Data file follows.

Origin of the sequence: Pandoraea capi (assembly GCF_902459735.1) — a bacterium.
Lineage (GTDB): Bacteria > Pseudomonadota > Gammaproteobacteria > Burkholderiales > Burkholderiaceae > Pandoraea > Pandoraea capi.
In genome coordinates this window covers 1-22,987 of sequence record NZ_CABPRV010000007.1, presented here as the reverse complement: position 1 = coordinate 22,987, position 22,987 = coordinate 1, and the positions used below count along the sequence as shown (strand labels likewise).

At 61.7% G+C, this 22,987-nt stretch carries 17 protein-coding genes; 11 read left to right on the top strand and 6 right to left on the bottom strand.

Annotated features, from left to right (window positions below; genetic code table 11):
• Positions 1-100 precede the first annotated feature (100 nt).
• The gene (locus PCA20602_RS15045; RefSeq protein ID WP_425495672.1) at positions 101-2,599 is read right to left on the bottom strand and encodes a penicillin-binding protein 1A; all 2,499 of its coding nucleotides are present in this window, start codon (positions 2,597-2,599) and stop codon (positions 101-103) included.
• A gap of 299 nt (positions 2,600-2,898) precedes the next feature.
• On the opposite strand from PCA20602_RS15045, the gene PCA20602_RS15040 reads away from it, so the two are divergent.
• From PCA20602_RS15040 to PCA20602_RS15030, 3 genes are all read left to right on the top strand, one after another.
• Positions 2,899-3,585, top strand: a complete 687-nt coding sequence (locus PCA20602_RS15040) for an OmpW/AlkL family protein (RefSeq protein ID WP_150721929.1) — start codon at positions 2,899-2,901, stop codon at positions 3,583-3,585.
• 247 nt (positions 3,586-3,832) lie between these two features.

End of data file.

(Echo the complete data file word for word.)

Origin of the sequence: Pandoraea capi (assembly GCF_902459735.1) — a bacterium.
Lineage (GTDB): Bacteria > Pseudomonadota > Gammaproteobacteria > Burkholderiales > Burkholderiaceae > Pandoraea > Pandoraea capi.
In genome coordinates this window covers 1-22,987 of sequence record NZ_CABPRV010000007.1, presented here as the reverse complement: position 1 = coordinate 22,987, position 22,987 = coordinate 1, and the positions used below count along the sequence as shown (strand labels likewise).

At 61.7% G+C, this 22,987-nt stretch carries 17 protein-coding genes; 11 read left to right on the top strand and 6 right to left on the bottom strand.

Annotated features, from left to right (window positions below; genetic code table 11):
• Positions 1-100 precede the first annotated feature (100 nt).
• The gene (locus PCA20602_RS15045; RefSeq protein ID WP_425495672.1) at positions 101-2,599 is read right to left on the bottom strand and encodes a penicillin-binding protein 1A; all 2,499 of its coding nucleotides are present in this window, start codon (positions 2,597-2,599) and stop codon (positions 101-103) included.
• A gap of 299 nt (positions 2,600-2,898) precedes the next feature.
• On the opposite strand from PCA20602_RS15045, the gene PCA20602_RS15040 reads away from it, so the two are divergent.
• From PCA20602_RS15040 to PCA20602_RS15030, 3 genes are all read left to right on the top strand, one after another.
• Positions 2,899-3,585, top strand: a complete 687-nt coding sequence (locus PCA20602_RS15040) for an OmpW/AlkL family protein (RefSeq protein ID WP_150721929.1) — start codon at positions 2,899-2,901, stop codon at positions 3,583-3,585.
• 247 nt (positions 3,586-3,832) lie between these two features.